Amazon Cloud Servers Host Data on Millions of School Children

The purpose, according to inBloom, is to provide the data necessary to tailor individual education to individual students; but the data collection is being done without reference to or approval from the parents. The data being collected, says, includes “student names, addresses, grades, test scores, economic, race, special education status, disciplinary status and more.” inBloom’s privacy statements comments, “inBloom Inc cannot guarantee the security of the information stored in inBloom or that the information will not be intercepted when it is being transmitted.” 

Furthermore, adds, classsizematters, “InBloom Inc. plans to share this highly sensitive information with software companies and other for-profit vendors.” In other words, the company is likely to sell data mining of the personally identifiable student data it collects.

Opposition to inBloom's practices is growing. NYS bill A.6059 / S.4284, designed to protect student privacy, had 59 sponsors in the Assembly and 22 sponsors in the Senate as of 29 May 2013. Yesterday, RNIF (Rebellious and Investigative News and Film) published a video on its concerns. The video claims that “there are currently over 11 million students on the database across 9 states including New York, Colorado, Delaware, Illinois, Kentucky...” Last week, however, Reuters reported that, “Kentucky, Georgia and Delaware – all initially listed as partners on the inBloom website – told Reuters that they never made a commitment and have no intention of participating... Officials in two other states on the list, Massachusetts and North Carolina, said they are still evaluating the project and may never upload student data.” New York is pressing ahead with uploading data on 3.6 million schoolchildren.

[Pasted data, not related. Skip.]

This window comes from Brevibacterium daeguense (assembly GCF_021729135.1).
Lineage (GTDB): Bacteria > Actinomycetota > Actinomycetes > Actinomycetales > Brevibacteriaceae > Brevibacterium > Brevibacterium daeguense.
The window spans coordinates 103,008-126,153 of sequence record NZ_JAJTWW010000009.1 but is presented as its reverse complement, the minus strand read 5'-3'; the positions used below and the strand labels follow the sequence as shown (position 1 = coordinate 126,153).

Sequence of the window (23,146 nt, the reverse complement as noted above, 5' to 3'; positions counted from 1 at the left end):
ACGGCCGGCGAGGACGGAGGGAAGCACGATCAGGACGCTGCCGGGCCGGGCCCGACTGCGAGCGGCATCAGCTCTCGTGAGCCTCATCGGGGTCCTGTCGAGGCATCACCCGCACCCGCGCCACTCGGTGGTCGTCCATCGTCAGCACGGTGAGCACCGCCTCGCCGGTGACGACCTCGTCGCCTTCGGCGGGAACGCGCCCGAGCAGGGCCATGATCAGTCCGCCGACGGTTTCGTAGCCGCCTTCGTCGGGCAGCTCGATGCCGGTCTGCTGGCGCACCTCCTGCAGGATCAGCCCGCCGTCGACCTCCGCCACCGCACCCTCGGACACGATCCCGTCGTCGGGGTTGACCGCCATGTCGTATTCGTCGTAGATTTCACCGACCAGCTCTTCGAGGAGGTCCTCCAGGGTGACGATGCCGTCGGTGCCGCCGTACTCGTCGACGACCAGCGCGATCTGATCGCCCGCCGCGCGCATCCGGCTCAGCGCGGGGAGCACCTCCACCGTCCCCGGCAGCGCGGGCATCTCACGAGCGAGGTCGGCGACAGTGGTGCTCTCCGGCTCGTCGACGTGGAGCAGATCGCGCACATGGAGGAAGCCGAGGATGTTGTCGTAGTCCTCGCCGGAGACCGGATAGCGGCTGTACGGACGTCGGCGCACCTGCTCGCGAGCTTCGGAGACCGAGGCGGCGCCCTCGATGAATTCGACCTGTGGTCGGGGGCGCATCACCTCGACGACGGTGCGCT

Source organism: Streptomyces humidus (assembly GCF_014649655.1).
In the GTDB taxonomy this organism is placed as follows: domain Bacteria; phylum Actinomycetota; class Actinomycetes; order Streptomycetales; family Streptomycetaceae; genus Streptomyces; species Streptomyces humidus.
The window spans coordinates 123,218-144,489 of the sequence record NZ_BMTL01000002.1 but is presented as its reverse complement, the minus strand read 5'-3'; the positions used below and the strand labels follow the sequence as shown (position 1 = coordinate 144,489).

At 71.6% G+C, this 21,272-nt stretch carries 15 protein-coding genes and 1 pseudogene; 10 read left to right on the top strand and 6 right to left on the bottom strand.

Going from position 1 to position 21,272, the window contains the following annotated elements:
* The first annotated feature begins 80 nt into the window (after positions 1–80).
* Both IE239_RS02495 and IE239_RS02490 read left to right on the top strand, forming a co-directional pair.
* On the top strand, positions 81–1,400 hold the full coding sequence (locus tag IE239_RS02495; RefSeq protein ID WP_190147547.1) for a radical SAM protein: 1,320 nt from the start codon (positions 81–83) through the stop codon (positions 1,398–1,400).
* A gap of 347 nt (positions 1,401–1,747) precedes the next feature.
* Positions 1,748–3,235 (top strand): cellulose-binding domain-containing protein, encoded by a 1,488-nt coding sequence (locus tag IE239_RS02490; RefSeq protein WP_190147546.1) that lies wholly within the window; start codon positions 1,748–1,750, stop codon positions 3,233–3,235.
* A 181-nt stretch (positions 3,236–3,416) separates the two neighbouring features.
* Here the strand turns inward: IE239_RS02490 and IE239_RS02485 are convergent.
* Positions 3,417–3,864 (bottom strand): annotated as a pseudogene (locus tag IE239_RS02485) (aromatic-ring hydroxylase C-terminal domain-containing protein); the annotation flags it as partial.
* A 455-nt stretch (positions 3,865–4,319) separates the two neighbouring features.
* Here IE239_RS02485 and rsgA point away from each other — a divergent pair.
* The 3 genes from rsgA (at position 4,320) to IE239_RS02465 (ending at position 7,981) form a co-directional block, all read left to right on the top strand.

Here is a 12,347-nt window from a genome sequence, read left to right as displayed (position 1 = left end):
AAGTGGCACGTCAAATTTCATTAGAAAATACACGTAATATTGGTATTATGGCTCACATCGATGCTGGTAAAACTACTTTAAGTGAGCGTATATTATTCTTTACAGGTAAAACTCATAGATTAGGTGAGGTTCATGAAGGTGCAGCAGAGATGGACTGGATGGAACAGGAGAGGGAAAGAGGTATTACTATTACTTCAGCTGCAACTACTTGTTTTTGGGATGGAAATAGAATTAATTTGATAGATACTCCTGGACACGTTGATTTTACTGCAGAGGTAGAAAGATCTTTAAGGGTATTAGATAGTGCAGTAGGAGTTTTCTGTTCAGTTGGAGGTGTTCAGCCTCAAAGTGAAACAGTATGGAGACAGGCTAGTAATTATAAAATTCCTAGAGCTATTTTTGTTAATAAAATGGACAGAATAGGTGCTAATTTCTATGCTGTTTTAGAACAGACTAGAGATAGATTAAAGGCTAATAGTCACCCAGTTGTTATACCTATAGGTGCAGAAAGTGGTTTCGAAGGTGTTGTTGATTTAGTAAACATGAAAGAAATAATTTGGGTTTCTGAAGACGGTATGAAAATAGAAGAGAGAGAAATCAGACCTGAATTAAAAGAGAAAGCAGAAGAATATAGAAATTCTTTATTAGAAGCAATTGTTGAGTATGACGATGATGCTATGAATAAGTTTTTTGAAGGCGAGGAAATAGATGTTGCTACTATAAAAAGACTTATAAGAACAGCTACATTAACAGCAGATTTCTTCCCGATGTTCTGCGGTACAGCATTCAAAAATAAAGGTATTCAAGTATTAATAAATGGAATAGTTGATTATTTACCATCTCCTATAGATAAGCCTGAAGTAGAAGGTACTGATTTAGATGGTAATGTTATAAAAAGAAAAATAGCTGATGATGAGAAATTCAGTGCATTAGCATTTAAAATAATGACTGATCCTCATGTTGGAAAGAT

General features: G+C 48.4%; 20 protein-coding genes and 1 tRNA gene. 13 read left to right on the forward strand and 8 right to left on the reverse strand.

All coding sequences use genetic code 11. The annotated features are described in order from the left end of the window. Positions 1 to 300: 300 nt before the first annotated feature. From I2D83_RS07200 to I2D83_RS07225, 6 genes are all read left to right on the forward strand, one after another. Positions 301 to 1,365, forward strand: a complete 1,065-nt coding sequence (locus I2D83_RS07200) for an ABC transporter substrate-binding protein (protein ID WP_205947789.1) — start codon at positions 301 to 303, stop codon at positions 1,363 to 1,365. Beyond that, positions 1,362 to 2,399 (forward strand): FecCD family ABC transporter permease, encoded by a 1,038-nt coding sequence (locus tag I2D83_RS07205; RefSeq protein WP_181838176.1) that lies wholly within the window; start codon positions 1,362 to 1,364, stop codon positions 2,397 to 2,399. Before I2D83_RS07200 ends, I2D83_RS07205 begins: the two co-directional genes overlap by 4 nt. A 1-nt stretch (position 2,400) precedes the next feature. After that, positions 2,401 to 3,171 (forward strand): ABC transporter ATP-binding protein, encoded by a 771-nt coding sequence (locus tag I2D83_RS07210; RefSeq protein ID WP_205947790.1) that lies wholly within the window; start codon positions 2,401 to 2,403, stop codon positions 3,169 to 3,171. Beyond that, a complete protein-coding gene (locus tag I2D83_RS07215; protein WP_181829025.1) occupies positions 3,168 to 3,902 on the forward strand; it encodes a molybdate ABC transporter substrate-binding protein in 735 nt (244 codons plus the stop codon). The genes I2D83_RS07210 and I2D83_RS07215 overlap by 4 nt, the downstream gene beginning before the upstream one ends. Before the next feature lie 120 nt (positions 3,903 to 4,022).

Concern about student privacy is also growing in the UK. Jeff Gould, president of, discussed the issues in on Friday. “When data mining is done for profit, the relationship between the data miner and the consumer is simply a market transaction,” he says; adding, “As long as both parties are free to choose whether and when they wish to engage in such transactions, there is no reason to forbid them or place undue obstacles in their path.” 

But, “when neither children nor their parents can consent to, control or even properly understand the data mining that is taking place, these practices simply should not take place.” He concludes, “British parents and education authorities should listen carefully to this message and take steps to see that the almost limitless power of data mining is not unleashed on children in school.”

The question is whether it is reasonable to trade privacy for improved or cheaper services. The problem for schools is whether it is acceptable – or even legal in Europe – to trade its students’ privacy for those same returns.

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